December 13, 2012
It was Charles Burns who inspired Mark Morris’ bizarre adaptation of The Nutcracker. Burns, one of the masters of elipitcally told graphic stories, said once in an interview, “My interst is really in the idea that the characters are manifesting something physically that’s inside of them.” In his famous work, Black Hole, one of the characters sheds her skin “like a snake.”
Transformation is always one of his themes. Morris took Burns’ comic feel, and noir sensibility, and staged The Nutcracker in 1960s America, and then added his own subtle and not so subtle references to materialism, homosexualty, and transformation. He is faithful to the original story, written by E.T.A. Hoffman, who was, after all, an author of fantasy and horror himself. The only thing missing is the sugar plum fairy.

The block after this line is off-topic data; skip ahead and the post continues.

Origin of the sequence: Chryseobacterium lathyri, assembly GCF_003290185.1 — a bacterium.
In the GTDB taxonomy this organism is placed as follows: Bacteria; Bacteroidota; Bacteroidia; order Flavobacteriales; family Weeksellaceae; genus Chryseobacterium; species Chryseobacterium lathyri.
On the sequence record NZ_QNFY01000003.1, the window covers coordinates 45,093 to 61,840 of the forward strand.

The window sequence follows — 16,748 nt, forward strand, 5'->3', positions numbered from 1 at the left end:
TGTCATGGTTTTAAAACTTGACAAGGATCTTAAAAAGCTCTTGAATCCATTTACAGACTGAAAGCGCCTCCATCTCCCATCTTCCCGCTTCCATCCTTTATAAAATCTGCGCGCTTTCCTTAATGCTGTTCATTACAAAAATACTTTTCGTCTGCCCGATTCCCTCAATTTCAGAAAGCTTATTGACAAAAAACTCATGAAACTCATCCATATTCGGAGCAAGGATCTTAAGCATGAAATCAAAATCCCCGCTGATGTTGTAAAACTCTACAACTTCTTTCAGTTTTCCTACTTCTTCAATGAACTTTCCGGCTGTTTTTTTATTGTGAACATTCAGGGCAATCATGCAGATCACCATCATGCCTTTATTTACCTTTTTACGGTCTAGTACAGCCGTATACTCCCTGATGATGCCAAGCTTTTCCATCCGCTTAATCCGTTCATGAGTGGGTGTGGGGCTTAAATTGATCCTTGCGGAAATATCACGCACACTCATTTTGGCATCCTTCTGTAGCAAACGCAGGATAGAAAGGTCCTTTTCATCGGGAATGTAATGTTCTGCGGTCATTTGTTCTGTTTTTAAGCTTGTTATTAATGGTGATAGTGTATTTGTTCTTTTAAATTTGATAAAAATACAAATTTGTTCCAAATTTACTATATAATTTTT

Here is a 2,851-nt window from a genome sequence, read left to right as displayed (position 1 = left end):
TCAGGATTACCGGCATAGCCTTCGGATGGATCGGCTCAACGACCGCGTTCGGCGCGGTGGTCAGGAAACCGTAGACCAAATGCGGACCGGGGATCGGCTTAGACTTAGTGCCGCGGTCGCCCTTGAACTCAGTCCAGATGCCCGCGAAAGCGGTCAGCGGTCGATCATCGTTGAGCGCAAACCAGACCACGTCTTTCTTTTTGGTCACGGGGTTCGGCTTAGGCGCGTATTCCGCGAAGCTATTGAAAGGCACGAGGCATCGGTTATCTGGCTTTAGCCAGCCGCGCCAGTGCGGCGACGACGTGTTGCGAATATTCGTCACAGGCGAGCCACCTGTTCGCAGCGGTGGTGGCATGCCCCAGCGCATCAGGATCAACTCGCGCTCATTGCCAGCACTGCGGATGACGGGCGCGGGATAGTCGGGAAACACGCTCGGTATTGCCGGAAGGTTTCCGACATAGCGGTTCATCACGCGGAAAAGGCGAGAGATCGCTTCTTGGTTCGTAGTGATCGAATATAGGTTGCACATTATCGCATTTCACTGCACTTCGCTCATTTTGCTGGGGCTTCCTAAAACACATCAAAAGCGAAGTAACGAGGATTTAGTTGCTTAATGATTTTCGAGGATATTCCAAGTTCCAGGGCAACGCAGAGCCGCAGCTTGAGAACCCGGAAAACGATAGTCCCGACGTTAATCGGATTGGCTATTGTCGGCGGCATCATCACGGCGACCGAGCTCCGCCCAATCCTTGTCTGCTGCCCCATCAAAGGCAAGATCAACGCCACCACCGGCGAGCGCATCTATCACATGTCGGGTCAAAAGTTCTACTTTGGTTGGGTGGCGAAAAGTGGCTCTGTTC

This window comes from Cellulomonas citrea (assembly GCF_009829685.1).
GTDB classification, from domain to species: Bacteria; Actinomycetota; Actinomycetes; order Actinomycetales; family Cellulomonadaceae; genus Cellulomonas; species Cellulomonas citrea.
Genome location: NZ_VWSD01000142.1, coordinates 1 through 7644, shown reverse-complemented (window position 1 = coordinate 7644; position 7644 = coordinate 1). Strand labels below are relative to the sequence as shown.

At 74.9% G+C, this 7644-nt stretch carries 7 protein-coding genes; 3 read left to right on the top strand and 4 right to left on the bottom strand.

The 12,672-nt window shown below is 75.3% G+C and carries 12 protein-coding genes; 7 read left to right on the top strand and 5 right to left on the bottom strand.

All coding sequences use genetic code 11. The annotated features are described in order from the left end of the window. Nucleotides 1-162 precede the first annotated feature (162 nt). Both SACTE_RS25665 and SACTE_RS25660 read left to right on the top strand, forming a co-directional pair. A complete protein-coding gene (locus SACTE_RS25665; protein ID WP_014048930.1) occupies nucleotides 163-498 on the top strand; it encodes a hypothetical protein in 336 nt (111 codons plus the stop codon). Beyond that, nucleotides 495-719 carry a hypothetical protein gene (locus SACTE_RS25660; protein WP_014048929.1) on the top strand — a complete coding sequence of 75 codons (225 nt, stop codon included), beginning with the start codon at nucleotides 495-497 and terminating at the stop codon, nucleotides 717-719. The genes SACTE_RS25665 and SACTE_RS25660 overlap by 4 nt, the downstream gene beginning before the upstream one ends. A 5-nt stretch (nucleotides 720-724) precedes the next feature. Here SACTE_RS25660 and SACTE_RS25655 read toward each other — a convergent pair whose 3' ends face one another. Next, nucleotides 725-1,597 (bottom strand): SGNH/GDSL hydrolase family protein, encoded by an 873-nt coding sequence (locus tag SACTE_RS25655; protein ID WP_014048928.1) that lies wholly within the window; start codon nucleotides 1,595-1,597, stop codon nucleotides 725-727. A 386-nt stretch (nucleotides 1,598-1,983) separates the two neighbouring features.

At Cal Performances, the Mark Morris Dance Group with members of the Berkeley Sympony Orchestra, conducted by George Cleve, along with the Piedmont East Bay Children’s Choir, directed by Robert Geary. Through Dec. 23 at Zellerbach Hall. Box office: (510) 642-9988.